10. Najib, a friend of Maruf’s: He travelled with Maruf. He was a student of computer science at Herat University before he left. He lives with Maruf in Vienna.

11. Mohsen, a friend of Maruf’s: He also travelled with Maruf, but they went their separate ways in Tehran, the Iranian capital. He was a university student before he left. His family is well-to-do as his father is a major landowner. He joined Maruf in 2015 in Vienna and lives with him.

12. Jawad, a friend of Maruf’s: He was a police officer like Maruf and they travelled to Europe together. He was the only son of a relatively rich family that financed his smuggling trip. He lives with Maruf in Vienna.

13. Jalil, also a friend of Maruf: He went in December 2015, a month after Maruf. He was in the 12th grade at school when he left.

14. Jamal, another friend of Maruf’s: He left at around the same time as Maruf. He was a student of chemistry at Herat University before he left. His father is a local shopkeeper who spent almost all his savings to finance his son’s trip to Europe.

15. Abed, a friend of Maruf’s: He was around 14 years old and in the 7th grade at school when he left in 2014. He comes from a middle-class family.

16. Enayat, an acquaintance of Maruf’s: He was a student of medicine at a private university in Herat when he left in 2014.

17. Ramazan, an acquaintance of Maruf’s: Ramazan’s brother Hamid had migrated to Finland in late 2010 and encouraged him to follow suit. He arrived in Finland in 2014, but the Finnish immigration authorities deported him to Germany where his fingerprints had been taken on his journey. (According to an EU law called the Dublin Regulation, the EU member country in which a migrant first sets foot – or where he or she was first registered is responsible for processing their asylum application.) He was a skilled construction worker in the shahrak and later on in Iran. He was making around 50,000 Afghanis per month (approximately 770 US dollars) when he left for Europe.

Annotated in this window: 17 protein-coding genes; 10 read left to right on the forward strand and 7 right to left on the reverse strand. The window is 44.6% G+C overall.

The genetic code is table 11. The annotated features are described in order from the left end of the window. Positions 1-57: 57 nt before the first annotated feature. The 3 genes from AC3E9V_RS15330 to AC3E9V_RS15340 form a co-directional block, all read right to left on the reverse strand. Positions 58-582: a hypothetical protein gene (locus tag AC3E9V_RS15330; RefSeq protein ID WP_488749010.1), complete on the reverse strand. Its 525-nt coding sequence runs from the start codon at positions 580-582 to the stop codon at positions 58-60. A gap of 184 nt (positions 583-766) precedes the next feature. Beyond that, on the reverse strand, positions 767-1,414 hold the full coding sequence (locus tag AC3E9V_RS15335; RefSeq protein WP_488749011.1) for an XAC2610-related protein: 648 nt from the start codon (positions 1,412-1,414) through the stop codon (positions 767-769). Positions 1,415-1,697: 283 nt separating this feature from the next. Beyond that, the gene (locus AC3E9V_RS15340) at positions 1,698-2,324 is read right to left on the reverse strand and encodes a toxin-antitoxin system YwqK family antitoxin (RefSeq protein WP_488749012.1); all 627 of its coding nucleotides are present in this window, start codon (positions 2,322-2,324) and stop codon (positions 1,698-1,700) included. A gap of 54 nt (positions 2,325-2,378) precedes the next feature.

18. Khalil, an aacquaintance of Maruf’s: He left his wife and his only child in the shahrak and went to Germany through a smuggling network in 2015. Having become tremendously disappointed, he voluntarily returned home to his family in the shahrak in July 2016. He keeps telling the local people that Europe was not the place he had imagined before he left.

19 and 20. Elaha and Mahrokh, sisters of Maruf’s friend Rahim who visited Zaker in August 2014: Elaha’s husband was relatively well-off and went with his wife and three-year-old son to Austria through a smuggling network in 2013. Elaha’s younger sister, Mahrokh’s fiancé, was a police officer like Maruf. He was killed in action in Herat. Mahrokh became overwhelmingly depressed after her fiancé’s death. Her family agreed to send her along with Elaha and her husband and their child abroad. Elaha was a nurse at a local clinic and Mahrokh was a student of fine arts at Herat University when they left.

21 and 22. Aqela and her friend Shaziya, acquaintances of Maruf and his mother: Aqela’s husband was a drug addict and she divorced him. Afterwards, she joined the ANP. Aqela’s friend Shaziya is a widow. They travelled together to Austria via the smuggling network in 2013. Like men, women such as Aqela and Shaziya take the usual long and risky smuggling routes. However, female asylum-seekers, particularly those travelling alone or without their close male relatives, are poorly regarded back home, more so than their male asylum-seeking counterparts.